Head Gardeners at West Dean, husband and wife team, Jim Buckland and Sarah Wain have been awarded Horticulture Week Custodian Award for their lifetime's work in revitalising the 19th century landscape. This year marks 25 years since Jim and Sarah began transforming the derelict 92-acre site into award-winning gardens, in the wake of the Great Storms of 1987. In the years since 1991, they have overseen tremendous changes which have brought the gardens international respect for both the quality and variety of horticultural practice. As part The Edward James Foundation, a charitable trust, equally important was a design that facilitated maintenance with limited resources to ensure sustainability. Jim and Sarah determined to work within the historic framework and build on its diverse characteristics, adding their own contemporary contributions as had previous generations.
Said Kate Lowe, editor, and chair of the Horticulture Week Custodian Awards judging panel: "Our judging panel was deeply impressed with the commitment, dedication and skill of Sarah Wain and Jim Buckland and all that they have achieved at West Dean Gardens. They have developed their team and the landscape raising the prominence of the gardens in the process to great heights."
Jim, an Honours Graduate of the Royal Botanic Gardens, Kew has managed gardens in Australia and the UK. He is an Associate of Honour of the RHS (2013), conferred for distinguished service to horticulture in the transformation of West Dean Gardens.
"It is a great honour for our work to be recognised in this way, an honour shared by all who have been involved in the project; our excellent gardens staff, our craftsmen building team, our board of trustees and many, many more. A treat for everybody!" says Jim.
In recognition of her contribution to West Dean, Australia-born Sarah was awarded The Professional Gardeners Guild 'Loyal and Outstanding Service Award' in recognition the highest horticultural standards and the Institute of Horticulture Award.
Inspired by the BBC's Victorian Kitchen Garden (1987) Jim and Sarah's first project was to restore the kitchen garden to a semblance of its earlier glory, including a two-year restoration of 13 Victorian glasshouses. Designed by Foster & Pearson between 1895 and 1901, they are the jewel in the crown of the walled garden and some of the few working glasshouses in the UK. The 35-acre ornamental grounds act as a foil to the many heritage features. Further si gnificant projects undertaken over the past 25 years include the rebuilding of a 300-foot Edwardian Pergola designed by Harold Peto, and in pieces on the floor after storm damage; the re-design of an award-winning Sunken Garden; establishing a fruit collection of 100 varieties of apples, including many heritage varieties; the transformation of an overgrown Spring and Woodland Garden, and rebuilding the Regency period flint bridges. The team are engaged in a management programme of the 50-acre St. Roche's Arboretum. After many years of neglect the removal of laurel, selective felling, meadow creation and tree and Rhododendron planting will create a more open space to highlight the extensive tree collection. Californian Redwoods planted in 1992 are already 30 feet high.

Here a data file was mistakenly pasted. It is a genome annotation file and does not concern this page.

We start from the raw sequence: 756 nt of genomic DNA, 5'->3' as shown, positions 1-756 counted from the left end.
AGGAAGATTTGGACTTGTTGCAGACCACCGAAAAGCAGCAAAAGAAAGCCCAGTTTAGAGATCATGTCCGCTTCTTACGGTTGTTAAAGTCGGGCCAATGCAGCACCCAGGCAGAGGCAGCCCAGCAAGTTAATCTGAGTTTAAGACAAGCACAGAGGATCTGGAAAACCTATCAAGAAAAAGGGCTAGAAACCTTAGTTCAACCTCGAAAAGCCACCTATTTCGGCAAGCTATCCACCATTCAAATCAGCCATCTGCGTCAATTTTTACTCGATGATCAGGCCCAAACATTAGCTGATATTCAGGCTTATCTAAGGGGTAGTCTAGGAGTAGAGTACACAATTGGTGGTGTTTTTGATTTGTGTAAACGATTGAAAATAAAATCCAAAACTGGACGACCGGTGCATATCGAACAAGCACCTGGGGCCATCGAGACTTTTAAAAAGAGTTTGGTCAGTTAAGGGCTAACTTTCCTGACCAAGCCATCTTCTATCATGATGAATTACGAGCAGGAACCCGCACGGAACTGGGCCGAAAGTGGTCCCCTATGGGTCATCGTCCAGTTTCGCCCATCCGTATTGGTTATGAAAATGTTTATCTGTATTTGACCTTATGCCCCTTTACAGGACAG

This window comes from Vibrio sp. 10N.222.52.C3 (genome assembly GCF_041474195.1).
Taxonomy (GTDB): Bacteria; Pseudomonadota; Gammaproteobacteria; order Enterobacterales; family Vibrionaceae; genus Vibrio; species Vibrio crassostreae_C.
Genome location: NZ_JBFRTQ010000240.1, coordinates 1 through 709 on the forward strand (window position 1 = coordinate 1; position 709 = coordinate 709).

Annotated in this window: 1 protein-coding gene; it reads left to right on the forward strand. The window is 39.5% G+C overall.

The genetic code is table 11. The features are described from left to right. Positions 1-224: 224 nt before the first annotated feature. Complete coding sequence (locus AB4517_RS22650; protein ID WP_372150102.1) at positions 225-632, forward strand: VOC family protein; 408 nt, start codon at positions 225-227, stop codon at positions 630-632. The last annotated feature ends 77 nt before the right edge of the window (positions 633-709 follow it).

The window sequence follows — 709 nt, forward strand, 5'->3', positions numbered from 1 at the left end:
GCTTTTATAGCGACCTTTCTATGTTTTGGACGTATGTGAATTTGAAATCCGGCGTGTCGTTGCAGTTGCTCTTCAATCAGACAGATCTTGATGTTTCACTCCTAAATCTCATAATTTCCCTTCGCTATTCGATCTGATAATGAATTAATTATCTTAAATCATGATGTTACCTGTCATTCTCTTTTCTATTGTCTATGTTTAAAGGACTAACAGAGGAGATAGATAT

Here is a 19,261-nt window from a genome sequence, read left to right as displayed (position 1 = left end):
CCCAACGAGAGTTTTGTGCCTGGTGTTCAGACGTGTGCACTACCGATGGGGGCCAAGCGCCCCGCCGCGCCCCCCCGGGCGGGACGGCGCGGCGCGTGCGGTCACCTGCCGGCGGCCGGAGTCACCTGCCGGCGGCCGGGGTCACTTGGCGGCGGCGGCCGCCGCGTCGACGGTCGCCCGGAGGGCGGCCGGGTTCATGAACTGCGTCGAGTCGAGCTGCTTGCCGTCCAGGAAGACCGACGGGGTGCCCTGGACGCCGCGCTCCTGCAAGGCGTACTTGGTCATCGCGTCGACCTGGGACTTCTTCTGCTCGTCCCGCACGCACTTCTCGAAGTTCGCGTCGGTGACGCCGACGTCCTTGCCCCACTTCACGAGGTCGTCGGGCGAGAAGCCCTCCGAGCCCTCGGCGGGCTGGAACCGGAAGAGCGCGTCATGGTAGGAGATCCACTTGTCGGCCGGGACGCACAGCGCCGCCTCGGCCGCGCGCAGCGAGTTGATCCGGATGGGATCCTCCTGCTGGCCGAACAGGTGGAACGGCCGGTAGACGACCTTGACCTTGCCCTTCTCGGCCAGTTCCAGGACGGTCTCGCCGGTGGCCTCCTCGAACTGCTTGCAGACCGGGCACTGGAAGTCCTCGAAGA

Jim and Sarah head up a team of nine permanent gardeners, 40 volunteers (eight per day), including international volunteers and a Historic and Botanic Gardens Training Programme trainee. Passing on their knowledge and skills is an important element of their work. The team have undertaken everything from hard landscaping, tarmacking, metal fabrication and the vast bulk of arboricultural work, in addition to the comprehensive range of horticultural activities.
West Dean Gardens are Grade II* on the National Heritage List for England. A photographic display illustrating the highlights of 25 Years of Glorious Gardening is now open in the renovated 'mushroom shed' at West Dean Gardens and runs until the end of October.
Notes to editors